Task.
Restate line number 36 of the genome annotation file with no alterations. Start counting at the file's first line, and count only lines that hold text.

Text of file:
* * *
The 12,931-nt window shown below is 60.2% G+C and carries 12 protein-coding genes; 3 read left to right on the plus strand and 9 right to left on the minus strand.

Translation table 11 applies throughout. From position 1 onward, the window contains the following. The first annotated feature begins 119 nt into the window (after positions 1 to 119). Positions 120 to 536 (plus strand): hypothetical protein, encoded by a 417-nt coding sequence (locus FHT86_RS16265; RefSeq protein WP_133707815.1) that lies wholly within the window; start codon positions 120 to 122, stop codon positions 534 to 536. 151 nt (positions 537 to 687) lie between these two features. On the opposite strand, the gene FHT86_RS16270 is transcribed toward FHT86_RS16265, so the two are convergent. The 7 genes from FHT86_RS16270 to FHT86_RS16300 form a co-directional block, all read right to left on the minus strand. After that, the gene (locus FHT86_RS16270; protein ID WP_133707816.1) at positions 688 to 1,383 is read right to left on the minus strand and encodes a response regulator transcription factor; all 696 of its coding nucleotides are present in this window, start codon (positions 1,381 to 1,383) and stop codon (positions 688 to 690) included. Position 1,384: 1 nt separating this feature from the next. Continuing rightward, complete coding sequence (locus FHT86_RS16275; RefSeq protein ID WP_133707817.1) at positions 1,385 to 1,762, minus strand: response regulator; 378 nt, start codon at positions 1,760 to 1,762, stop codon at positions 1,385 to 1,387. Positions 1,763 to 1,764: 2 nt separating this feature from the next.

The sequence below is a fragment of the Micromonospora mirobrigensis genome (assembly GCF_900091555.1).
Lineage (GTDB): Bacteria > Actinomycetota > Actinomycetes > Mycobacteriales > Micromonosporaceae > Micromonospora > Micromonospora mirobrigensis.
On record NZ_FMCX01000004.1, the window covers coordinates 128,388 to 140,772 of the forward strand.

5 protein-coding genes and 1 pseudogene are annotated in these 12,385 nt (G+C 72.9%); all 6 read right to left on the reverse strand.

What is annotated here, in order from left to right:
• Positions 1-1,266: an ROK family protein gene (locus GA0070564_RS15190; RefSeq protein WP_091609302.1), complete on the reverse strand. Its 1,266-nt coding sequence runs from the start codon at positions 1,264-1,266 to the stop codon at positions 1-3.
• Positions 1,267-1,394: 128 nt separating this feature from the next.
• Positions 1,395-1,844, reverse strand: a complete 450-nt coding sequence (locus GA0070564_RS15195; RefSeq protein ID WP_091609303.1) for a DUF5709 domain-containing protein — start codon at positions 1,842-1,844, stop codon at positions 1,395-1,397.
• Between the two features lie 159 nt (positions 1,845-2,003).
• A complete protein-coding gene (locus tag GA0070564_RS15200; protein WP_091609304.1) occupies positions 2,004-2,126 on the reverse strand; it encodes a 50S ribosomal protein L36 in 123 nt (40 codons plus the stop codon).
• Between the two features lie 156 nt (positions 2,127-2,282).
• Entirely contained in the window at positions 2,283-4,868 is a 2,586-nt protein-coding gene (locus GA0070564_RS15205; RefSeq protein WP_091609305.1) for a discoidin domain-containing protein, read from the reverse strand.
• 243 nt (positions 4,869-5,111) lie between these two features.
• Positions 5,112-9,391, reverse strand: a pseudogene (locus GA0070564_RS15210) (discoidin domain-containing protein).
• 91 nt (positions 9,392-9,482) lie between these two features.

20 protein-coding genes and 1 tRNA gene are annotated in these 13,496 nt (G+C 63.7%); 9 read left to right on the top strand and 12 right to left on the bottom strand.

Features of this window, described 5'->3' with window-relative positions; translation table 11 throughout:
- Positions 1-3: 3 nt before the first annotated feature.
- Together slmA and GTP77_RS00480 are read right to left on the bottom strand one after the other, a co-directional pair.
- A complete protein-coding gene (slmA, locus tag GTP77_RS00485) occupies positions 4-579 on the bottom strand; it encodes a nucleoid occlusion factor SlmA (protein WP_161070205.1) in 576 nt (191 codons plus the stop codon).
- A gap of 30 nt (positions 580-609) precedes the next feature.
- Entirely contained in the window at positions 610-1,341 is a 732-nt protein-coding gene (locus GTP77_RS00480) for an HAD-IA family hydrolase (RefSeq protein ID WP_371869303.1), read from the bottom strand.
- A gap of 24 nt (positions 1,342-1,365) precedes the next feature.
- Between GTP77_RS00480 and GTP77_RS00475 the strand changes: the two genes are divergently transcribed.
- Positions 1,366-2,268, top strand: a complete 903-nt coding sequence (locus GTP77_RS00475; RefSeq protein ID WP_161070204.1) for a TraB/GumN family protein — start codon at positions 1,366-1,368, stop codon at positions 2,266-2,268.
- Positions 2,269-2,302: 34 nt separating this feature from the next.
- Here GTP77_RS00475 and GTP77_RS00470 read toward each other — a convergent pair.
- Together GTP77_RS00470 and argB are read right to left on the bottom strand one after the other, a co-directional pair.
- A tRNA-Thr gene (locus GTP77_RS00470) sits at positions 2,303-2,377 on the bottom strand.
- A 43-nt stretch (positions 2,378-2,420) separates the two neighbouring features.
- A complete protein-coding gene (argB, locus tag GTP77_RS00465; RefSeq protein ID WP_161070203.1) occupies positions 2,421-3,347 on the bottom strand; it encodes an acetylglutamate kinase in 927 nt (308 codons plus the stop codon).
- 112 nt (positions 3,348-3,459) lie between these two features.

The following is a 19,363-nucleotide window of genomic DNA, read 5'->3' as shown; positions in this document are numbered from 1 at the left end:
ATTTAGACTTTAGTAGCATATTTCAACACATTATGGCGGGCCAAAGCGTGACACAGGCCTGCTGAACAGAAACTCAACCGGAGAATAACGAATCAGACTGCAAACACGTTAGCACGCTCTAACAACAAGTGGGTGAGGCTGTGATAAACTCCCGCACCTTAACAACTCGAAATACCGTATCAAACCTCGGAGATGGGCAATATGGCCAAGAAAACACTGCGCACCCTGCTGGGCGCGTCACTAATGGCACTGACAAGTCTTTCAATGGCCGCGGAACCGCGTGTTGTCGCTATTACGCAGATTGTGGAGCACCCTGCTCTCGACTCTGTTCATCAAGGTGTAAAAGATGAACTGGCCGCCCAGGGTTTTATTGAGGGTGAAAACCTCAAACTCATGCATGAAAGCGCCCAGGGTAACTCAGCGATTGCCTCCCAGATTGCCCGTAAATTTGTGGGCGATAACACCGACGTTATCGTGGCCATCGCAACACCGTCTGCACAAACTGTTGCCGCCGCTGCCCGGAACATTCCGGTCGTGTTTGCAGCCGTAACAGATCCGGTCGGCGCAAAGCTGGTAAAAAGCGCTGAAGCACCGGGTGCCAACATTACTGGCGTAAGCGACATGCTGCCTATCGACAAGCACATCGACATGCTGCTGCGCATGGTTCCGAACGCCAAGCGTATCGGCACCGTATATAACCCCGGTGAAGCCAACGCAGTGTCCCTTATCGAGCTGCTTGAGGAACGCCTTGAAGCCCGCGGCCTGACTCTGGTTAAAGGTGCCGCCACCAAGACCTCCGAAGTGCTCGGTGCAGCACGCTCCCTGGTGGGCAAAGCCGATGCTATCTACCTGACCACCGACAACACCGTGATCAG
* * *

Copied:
ATTTAGACTTTAGTAGCATATTTCAACACATTATGGCGGGCCAAAGCGTGACACAGGCCTGCTGAACAGAAACTCAACCGGAGAATAACGAATCAGACTGCAAACACGTTAGCACGCTCTAACAACAAGTGGGTGAGGCTGTGATAAACTCCCGCACCTTAACAACTCGAAATACCGTATCAAACCTCGGAGATGGGCAATATGGCCAAGAAAACACTGCGCACCCTGCTGGGCGCGTCACTAATGGCACTGACAAGTCTTTCAATGGCCGCGGAACCGCGTGTTGTCGCTATTACGCAGATTGTGGAGCACCCTGCTCTCGACTCTGTTCATCAAGGTGTAAAAGATGAACTGGCCGCCCAGGGTTTTATTGAGGGTGAAAACCTCAAACTCATGCATGAAAGCGCCCAGGGTAACTCAGCGATTGCCTCCCAGATTGCCCGTAAATTTGTGGGCGATAACACCGACGTTATCGTGGCCATCGCAACACCGTCTGCACAAACTGTTGCCGCCGCTGCCCGGAACATTCCGGTCGTGTTTGCAGCCGTAACAGATCCGGTCGGCGCAAAGCTGGTAAAAAGCGCTGAAGCACCGGGTGCCAACATTACTGGCGTAAGCGACATGCTGCCTATCGACAAGCACATCGACATGCTGCTGCGCATGGTTCCGAACGCCAAGCGTATCGGCACCGTATATAACCCCGGTGAAGCCAACGCAGTGTCCCTTATCGAGCTGCTTGAGGAACGCCTTGAAGCCCGCGGCCTGACTCTGGTTAAAGGTGCCGCCACCAAGACCTCCGAAGTGCTCGGTGCAGCACGCTCCCTGGTGGGCAAAGCCGATGCTATCTACCTGACCACCGACAACACCGTGATCAG